3. Seems that the arguments against the Waterfront Streetcar are all about space on the waterfront. Not money.

  6. Update on tonight’s Waterfront meeting:

    I sent a copy of this posting to the committee listed under the “Contact” tab of the WaterfrontSeattle.org website, and received reply with this clarification:

    “Note that the focus of tomorrow’s event will primarily be on the experience of enjoying the waterfront and the various activities that are possible in the design. We will also introduce habitat and public art components. We will not be presenting anything new on the mobility and access part of the Framework Plan or other street design/transportation topics. We will be back in February/March with more on those.”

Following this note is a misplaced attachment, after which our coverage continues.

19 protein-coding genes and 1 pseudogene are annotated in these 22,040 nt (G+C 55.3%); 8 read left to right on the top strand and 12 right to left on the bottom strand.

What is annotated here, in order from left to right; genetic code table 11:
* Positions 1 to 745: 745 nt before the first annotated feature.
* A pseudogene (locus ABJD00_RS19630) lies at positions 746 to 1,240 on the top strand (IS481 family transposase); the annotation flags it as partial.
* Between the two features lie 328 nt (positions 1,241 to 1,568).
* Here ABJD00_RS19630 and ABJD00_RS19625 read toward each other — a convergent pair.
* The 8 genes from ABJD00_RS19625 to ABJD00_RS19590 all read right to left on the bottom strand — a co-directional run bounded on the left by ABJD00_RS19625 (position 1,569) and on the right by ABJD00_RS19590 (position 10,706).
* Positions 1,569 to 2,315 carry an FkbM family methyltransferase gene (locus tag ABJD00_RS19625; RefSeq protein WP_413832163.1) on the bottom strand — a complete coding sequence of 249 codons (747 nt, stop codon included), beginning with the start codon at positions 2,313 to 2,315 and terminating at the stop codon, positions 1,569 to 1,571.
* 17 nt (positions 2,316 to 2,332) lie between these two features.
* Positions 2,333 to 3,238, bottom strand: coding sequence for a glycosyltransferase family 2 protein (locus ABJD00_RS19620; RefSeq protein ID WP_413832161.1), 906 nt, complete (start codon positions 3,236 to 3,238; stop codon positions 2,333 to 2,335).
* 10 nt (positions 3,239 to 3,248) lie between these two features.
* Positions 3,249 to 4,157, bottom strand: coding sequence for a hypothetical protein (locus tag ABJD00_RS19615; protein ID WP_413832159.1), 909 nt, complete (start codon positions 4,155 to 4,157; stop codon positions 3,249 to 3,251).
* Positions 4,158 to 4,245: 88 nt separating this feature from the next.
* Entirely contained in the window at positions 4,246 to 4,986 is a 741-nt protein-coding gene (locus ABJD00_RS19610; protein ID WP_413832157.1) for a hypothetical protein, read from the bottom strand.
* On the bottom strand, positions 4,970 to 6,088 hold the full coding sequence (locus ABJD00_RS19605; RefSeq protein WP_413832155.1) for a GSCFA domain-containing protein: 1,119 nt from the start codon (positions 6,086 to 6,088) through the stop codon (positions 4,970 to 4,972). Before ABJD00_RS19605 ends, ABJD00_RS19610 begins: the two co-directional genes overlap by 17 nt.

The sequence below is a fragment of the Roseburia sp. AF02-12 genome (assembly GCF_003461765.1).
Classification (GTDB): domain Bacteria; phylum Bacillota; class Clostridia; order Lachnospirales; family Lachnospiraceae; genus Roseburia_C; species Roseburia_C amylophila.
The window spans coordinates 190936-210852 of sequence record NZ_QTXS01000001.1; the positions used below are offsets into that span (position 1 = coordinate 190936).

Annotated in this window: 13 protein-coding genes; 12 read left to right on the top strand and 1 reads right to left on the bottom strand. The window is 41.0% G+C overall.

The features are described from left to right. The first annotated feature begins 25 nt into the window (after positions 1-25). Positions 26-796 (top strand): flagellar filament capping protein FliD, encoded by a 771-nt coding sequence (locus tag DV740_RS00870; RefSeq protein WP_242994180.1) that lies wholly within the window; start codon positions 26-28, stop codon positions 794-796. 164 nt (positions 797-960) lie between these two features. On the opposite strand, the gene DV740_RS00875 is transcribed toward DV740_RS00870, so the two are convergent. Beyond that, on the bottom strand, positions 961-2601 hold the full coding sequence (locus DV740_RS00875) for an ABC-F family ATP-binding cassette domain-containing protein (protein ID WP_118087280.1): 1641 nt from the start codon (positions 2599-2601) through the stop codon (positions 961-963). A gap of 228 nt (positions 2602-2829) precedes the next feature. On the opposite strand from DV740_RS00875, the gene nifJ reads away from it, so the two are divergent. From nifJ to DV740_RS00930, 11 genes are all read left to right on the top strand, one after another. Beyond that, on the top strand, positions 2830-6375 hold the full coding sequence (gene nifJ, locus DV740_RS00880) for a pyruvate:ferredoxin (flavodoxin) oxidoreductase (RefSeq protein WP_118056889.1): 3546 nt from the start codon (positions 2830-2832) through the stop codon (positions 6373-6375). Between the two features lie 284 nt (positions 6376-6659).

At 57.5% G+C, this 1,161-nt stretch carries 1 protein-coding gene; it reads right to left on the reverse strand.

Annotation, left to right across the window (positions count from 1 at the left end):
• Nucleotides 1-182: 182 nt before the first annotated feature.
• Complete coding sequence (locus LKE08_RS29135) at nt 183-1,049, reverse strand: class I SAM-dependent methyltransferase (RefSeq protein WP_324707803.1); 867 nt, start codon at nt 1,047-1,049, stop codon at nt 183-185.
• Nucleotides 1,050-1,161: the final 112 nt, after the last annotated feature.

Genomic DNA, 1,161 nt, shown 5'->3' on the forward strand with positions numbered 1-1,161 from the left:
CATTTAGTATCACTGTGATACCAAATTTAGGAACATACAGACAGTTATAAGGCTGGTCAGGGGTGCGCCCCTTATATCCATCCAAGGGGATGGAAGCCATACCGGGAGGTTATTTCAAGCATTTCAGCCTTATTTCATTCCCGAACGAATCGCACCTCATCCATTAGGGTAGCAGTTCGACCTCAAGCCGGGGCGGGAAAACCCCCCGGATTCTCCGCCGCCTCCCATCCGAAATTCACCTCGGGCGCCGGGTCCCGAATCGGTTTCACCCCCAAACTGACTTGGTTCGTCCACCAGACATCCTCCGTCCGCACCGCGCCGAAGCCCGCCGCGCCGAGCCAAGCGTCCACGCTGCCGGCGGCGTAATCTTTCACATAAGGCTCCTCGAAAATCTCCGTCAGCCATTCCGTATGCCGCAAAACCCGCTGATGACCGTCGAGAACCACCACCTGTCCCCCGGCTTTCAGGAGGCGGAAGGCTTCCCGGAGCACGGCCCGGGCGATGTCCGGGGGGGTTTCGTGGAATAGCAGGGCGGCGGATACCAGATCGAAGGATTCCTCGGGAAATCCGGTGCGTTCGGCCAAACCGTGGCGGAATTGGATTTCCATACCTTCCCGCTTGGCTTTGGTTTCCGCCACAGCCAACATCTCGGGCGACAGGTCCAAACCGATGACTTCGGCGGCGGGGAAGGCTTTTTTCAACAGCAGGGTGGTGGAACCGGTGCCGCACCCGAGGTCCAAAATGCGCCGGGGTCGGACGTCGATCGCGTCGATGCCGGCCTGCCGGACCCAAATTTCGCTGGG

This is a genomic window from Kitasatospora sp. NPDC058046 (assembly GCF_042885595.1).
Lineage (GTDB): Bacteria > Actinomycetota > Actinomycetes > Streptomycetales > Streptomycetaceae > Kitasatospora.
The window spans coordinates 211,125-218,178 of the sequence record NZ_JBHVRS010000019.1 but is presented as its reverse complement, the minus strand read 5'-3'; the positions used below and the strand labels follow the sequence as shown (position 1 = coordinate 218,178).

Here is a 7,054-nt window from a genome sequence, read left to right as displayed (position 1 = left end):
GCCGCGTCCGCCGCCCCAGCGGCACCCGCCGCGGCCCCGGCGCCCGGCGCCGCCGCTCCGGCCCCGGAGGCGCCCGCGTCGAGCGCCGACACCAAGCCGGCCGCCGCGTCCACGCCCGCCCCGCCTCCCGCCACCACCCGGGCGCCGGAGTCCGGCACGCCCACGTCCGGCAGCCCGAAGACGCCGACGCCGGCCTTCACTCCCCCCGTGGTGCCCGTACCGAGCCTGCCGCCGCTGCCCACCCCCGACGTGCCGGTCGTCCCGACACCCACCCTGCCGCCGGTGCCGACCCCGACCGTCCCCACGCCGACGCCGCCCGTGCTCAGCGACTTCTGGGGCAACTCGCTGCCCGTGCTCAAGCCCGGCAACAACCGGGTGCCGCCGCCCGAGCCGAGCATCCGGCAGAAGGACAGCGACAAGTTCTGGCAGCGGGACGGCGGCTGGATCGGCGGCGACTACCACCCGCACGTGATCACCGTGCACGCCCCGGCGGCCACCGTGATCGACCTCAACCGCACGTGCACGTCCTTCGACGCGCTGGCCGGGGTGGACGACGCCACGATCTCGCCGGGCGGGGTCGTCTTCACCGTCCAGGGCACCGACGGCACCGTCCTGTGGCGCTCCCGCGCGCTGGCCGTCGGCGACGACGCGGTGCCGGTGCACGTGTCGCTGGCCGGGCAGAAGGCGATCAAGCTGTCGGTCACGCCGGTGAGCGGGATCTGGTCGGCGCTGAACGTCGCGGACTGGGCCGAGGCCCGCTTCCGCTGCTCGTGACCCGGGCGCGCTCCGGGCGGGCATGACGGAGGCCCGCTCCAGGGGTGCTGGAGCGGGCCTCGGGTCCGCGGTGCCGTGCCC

I responded to the committee with my belief that both the major utilities and the project design turn out best the earlier things like transportation begin to be designed into the project. Also my personal recollection that one of the experiences I most enjoyed on the Waterfront was accessing it by streetcar, and that the car line added to every other experience available there.

    Really encourage everybody to attend the event there tonight. Check it out on the website. Planning on dinner with one food vendor advertised. This really is an exciting project, and that over the coming years there’ll be many chances for interested people to take part in its creation.

    Mark Dublin

    1. “Experiences”. Ask San Francisco what their top tourist experience is. Then ask them what another major tourist experience right next to it is. (Cable cars. Streetcars.)